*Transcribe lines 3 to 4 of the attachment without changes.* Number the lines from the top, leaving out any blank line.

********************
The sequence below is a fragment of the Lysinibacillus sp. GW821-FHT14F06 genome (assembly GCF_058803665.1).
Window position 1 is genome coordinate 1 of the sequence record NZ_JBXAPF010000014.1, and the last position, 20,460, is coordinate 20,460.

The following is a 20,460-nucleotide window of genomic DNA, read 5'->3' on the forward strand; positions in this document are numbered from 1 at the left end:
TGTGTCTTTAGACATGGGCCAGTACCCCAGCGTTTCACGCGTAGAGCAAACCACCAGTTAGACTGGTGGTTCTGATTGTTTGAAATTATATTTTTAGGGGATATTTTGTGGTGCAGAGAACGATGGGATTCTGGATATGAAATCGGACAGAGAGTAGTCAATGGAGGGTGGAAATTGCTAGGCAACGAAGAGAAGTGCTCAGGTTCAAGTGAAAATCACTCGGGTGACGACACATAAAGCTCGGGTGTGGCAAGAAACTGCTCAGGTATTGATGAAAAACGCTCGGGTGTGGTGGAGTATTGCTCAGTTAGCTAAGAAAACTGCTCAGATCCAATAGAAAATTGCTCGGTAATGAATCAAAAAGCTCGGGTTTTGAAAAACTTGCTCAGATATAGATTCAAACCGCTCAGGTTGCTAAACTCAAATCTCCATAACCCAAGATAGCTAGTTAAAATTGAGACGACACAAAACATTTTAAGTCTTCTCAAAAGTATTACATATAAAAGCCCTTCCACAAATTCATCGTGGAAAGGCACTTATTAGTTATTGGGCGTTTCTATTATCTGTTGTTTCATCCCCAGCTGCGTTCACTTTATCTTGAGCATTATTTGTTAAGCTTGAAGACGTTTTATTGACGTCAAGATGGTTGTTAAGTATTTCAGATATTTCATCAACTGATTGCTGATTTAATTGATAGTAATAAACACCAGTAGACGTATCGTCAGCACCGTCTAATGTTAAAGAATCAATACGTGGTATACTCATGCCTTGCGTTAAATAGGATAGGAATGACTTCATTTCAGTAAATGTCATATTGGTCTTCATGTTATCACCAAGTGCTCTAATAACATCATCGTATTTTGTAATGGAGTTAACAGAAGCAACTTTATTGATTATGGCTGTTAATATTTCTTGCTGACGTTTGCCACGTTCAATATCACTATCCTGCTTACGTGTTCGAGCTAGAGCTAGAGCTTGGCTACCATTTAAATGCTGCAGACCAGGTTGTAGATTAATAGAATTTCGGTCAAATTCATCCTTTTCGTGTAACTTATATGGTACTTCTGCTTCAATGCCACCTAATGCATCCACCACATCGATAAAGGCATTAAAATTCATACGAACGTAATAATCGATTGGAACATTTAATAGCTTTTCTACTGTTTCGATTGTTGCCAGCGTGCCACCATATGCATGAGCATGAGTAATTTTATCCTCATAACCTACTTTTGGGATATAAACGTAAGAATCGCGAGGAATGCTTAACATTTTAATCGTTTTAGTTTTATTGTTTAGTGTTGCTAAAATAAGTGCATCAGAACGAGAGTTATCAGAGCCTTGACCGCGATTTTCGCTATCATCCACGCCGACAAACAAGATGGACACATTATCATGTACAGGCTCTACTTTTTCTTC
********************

The following is a 20,460-nucleotide window of genomic DNA, read 5'->3' on the forward strand; positions in this document are numbered from 1 at the left end:
TGTGTCTTTAGACATGGGCCAGTACCCCAGCGTTTCACGCGTAGAGCAAACCACCAGTTAGACTGGTGGTTCTGATTGTTTGAAATTATATTTTTAGGGGATATTTTGTGGTGCAGAGAACGATGGGATTCTGGATATGAAATCGGACAGAGAGTAGTCAATGGAGGGTGGAAATTGCTAGGCAACGAAGAGAAGTGCTCAGGTTCAAGTGAAAATCACTCGGGTGACGACACATAAAGCTCGGGTGTGGCAAGAAACTGCTCAGGTATTGATGAAAAACGCTCGGGTGTGGTGGAGTATTGCTCAGTTAGCTAAGAAAACTGCTCAGATCCAATAGAAAATTGCTCGGTAATGAATCAAAAAGCTCGGGTTTTGAAAAACTTGCTCAGATATAGATTCAAACCGCTCAGGTTGCTAAACTCAAATCTCCATAACCCAAGATAGCTAGTTAAAATTGAGACGACACAAAACATTTTAAGTCTTCTCAAAAGTATTACATATAAAAGCCCTTCCACAAATTCATCGTGGAAAGGCACTTATTAGTTATTGGGCGTTTCTATTATCTGTTGTTTCATCCCCAGCTGCGTTCACTTTATCTTGAGCATTATTTGTTAAGCTTGAAGACGTTTTATTGACGTCAAGATGGTTGTTAAGTATTTCAGATATTTCATCAACTGATTGCTGATTTAATTGATAGTAATAAACACCAGTAGACGTATCGTCAGCACCGTCTAATGTTAAAGAATCAATACGTGGTATACTCATGCCTTGCGTTAAATAGGATAGGAATGACTTCATTTCAGTAAATGTCATATTGGTCTTCATGTTATCACCAAGTGCTCTAATAACATCATCGTATTTTGTAATGGAGTTAACAGAAGCAACTTTATTGATTATGGCTGTTAATATTTCTTGCTGACGTTTGCCACGTTCAATATCACTATCCTGCTTACGTGTTCGAGCTAGAGCTAGAGCTTGGCTACCATTTAAATGCTGCAGACCAGGTTGTAGATTAATAGAATTTCGGTCAAATTCATCCTTTTCGTGTAACTTATATGGTACTTCTGCTTCAATGCCACCTAATGCATCCACCACATCGATAAAGGCATTAAAATTCATACGAACGTAATAATCGATTGGAACATTTAATAGCTTTTCTACTGTTTCGATTGTTGCCAGCGTGCCACCATATGCATGAGCATGAGTAATTTTATCCTCATAACCTACTTTTGGGATATAAACGTAAGAATCGCGAGGAATGCTTAACATTTTAATCGTTTTAGTTTTATTGTTTAGTGTTGCTAAAATAAGTGCATCAGAACGAGAGTTATCAGAGCCTTGACCGCGATTTTCGCTATCATCCACGCCGACAAACAAGATGGACACATTATCATGTACAGGCTCTACTTTTTCTTC